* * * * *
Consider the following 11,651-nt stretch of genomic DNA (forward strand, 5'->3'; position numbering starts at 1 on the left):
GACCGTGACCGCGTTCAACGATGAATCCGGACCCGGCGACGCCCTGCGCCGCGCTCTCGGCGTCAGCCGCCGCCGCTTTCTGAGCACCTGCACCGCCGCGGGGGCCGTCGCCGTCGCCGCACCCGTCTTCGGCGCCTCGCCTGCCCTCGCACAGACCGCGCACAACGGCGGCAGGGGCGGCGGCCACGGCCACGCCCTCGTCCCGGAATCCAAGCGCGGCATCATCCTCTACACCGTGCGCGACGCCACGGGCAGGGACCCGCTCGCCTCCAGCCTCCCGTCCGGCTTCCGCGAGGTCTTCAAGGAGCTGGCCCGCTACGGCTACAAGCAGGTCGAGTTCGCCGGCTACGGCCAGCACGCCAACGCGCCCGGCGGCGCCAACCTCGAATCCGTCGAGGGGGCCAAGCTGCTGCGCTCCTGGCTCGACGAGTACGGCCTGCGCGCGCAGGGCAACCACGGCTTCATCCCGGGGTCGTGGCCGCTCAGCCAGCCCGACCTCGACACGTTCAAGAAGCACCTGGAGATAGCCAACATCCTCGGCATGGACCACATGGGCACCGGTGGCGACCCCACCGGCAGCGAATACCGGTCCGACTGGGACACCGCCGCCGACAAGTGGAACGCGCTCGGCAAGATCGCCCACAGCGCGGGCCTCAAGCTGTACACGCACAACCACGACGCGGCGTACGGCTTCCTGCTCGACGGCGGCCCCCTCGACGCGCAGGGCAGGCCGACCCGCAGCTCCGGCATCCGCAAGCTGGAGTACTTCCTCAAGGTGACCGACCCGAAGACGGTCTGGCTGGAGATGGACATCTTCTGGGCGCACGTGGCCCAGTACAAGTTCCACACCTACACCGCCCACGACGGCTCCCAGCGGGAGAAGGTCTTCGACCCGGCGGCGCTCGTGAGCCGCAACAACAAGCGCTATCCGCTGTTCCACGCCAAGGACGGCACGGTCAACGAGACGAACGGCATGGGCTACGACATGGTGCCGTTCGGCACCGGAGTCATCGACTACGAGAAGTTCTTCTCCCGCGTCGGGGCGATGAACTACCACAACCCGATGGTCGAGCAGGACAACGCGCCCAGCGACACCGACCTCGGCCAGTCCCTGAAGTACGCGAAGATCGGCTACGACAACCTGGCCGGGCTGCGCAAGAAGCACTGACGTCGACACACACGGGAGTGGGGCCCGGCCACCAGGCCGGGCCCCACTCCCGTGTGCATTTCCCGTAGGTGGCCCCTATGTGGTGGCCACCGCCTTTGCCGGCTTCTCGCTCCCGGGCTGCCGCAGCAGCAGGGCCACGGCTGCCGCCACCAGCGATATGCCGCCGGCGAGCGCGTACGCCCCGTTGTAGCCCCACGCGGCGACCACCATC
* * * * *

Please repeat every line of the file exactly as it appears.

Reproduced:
Consider the following 11,651-nt stretch of genomic DNA (forward strand, 5'->3'; position numbering starts at 1 on the left):
GACCGTGACCGCGTTCAACGATGAATCCGGACCCGGCGACGCCCTGCGCCGCGCTCTCGGCGTCAGCCGCCGCCGCTTTCTGAGCACCTGCACCGCCGCGGGGGCCGTCGCCGTCGCCGCACCCGTCTTCGGCGCCTCGCCTGCCCTCGCACAGACCGCGCACAACGGCGGCAGGGGCGGCGGCCACGGCCACGCCCTCGTCCCGGAATCCAAGCGCGGCATCATCCTCTACACCGTGCGCGACGCCACGGGCAGGGACCCGCTCGCCTCCAGCCTCCCGTCCGGCTTCCGCGAGGTCTTCAAGGAGCTGGCCCGCTACGGCTACAAGCAGGTCGAGTTCGCCGGCTACGGCCAGCACGCCAACGCGCCCGGCGGCGCCAACCTCGAATCCGTCGAGGGGGCCAAGCTGCTGCGCTCCTGGCTCGACGAGTACGGCCTGCGCGCGCAGGGCAACCACGGCTTCATCCCGGGGTCGTGGCCGCTCAGCCAGCCCGACCTCGACACGTTCAAGAAGCACCTGGAGATAGCCAACATCCTCGGCATGGACCACATGGGCACCGGTGGCGACCCCACCGGCAGCGAATACCGGTCCGACTGGGACACCGCCGCCGACAAGTGGAACGCGCTCGGCAAGATCGCCCACAGCGCGGGCCTCAAGCTGTACACGCACAACCACGACGCGGCGTACGGCTTCCTGCTCGACGGCGGCCCCCTCGACGCGCAGGGCAGGCCGACCCGCAGCTCCGGCATCCGCAAGCTGGAGTACTTCCTCAAGGTGACCGACCCGAAGACGGTCTGGCTGGAGATGGACATCTTCTGGGCGCACGTGGCCCAGTACAAGTTCCACACCTACACCGCCCACGACGGCTCCCAGCGGGAGAAGGTCTTCGACCCGGCGGCGCTCGTGAGCCGCAACAACAAGCGCTATCCGCTGTTCCACGCCAAGGACGGCACGGTCAACGAGACGAACGGCATGGGCTACGACATGGTGCCGTTCGGCACCGGAGTCATCGACTACGAGAAGTTCTTCTCCCGCGTCGGGGCGATGAACTACCACAACCCGATGGTCGAGCAGGACAACGCGCCCAGCGACACCGACCTCGGCCAGTCCCTGAAGTACGCGAAGATCGGCTACGACAACCTGGCCGGGCTGCGCAAGAAGCACTGACGTCGACACACACGGGAGTGGGGCCCGGCCACCAGGCCGGGCCCCACTCCCGTGTGCATTTCCCGTAGGTGGCCCCTATGTGGTGGCCACCGCCTTTGCCGGCTTCTCGCTCCCGGGCTGCCGCAGCAGCAGGGCCACGGCTGCCGCCACCAGCGATATGCCGCCGGCGAGCGCGTACGCCCCGTTGTAGCCCCACGCGGCGACCACCATC